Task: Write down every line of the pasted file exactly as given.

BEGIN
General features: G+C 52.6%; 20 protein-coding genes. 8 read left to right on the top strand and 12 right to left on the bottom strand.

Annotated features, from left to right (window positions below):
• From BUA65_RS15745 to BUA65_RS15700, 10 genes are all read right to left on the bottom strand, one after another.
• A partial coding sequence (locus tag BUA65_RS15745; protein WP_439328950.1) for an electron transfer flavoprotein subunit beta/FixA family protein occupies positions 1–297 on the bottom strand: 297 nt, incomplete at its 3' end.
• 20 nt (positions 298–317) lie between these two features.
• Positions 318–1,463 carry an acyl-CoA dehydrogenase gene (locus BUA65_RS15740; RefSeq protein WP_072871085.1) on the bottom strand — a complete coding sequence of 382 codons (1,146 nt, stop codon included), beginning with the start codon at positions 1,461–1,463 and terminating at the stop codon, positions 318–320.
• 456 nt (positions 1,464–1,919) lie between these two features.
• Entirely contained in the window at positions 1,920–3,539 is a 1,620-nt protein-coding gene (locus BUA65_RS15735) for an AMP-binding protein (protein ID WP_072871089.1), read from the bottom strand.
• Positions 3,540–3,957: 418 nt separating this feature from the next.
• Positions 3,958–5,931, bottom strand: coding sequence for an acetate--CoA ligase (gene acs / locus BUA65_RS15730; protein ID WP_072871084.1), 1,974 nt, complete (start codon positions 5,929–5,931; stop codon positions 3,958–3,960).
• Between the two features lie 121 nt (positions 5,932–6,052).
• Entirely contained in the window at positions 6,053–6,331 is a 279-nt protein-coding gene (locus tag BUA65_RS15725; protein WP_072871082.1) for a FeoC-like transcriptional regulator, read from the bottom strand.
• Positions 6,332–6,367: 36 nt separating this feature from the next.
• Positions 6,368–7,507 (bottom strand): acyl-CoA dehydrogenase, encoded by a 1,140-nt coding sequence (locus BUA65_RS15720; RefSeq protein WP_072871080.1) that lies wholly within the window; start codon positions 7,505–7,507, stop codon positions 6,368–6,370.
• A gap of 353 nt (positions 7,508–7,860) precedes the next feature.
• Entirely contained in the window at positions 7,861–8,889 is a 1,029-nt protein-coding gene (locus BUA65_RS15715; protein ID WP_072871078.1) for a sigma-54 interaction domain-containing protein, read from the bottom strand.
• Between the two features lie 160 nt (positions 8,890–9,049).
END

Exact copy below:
General features: G+C 52.6%; 20 protein-coding genes. 8 read left to right on the top strand and 12 right to left on the bottom strand.

Annotated features, from left to right (window positions below):
• From BUA65_RS15745 to BUA65_RS15700, 10 genes are all read right to left on the bottom strand, one after another.
• A partial coding sequence (locus tag BUA65_RS15745; protein WP_439328950.1) for an electron transfer flavoprotein subunit beta/FixA family protein occupies positions 1–297 on the bottom strand: 297 nt, incomplete at its 3' end.
• 20 nt (positions 298–317) lie between these two features.
• Positions 318–1,463 carry an acyl-CoA dehydrogenase gene (locus BUA65_RS15740; RefSeq protein WP_072871085.1) on the bottom strand — a complete coding sequence of 382 codons (1,146 nt, stop codon included), beginning with the start codon at positions 1,461–1,463 and terminating at the stop codon, positions 318–320.
• 456 nt (positions 1,464–1,919) lie between these two features.
• Entirely contained in the window at positions 1,920–3,539 is a 1,620-nt protein-coding gene (locus BUA65_RS15735) for an AMP-binding protein (protein ID WP_072871089.1), read from the bottom strand.
• Positions 3,540–3,957: 418 nt separating this feature from the next.
• Positions 3,958–5,931, bottom strand: coding sequence for an acetate--CoA ligase (gene acs / locus BUA65_RS15730; protein ID WP_072871084.1), 1,974 nt, complete (start codon positions 5,929–5,931; stop codon positions 3,958–3,960).
• Between the two features lie 121 nt (positions 5,932–6,052).
• Entirely contained in the window at positions 6,053–6,331 is a 279-nt protein-coding gene (locus tag BUA65_RS15725; protein WP_072871082.1) for a FeoC-like transcriptional regulator, read from the bottom strand.
• Positions 6,332–6,367: 36 nt separating this feature from the next.
• Positions 6,368–7,507 (bottom strand): acyl-CoA dehydrogenase, encoded by a 1,140-nt coding sequence (locus BUA65_RS15720; RefSeq protein WP_072871080.1) that lies wholly within the window; start codon positions 7,505–7,507, stop codon positions 6,368–6,370.
• A gap of 353 nt (positions 7,508–7,860) precedes the next feature.
• Entirely contained in the window at positions 7,861–8,889 is a 1,029-nt protein-coding gene (locus BUA65_RS15715; protein ID WP_072871078.1) for a sigma-54 interaction domain-containing protein, read from the bottom strand.
• Between the two features lie 160 nt (positions 8,890–9,049).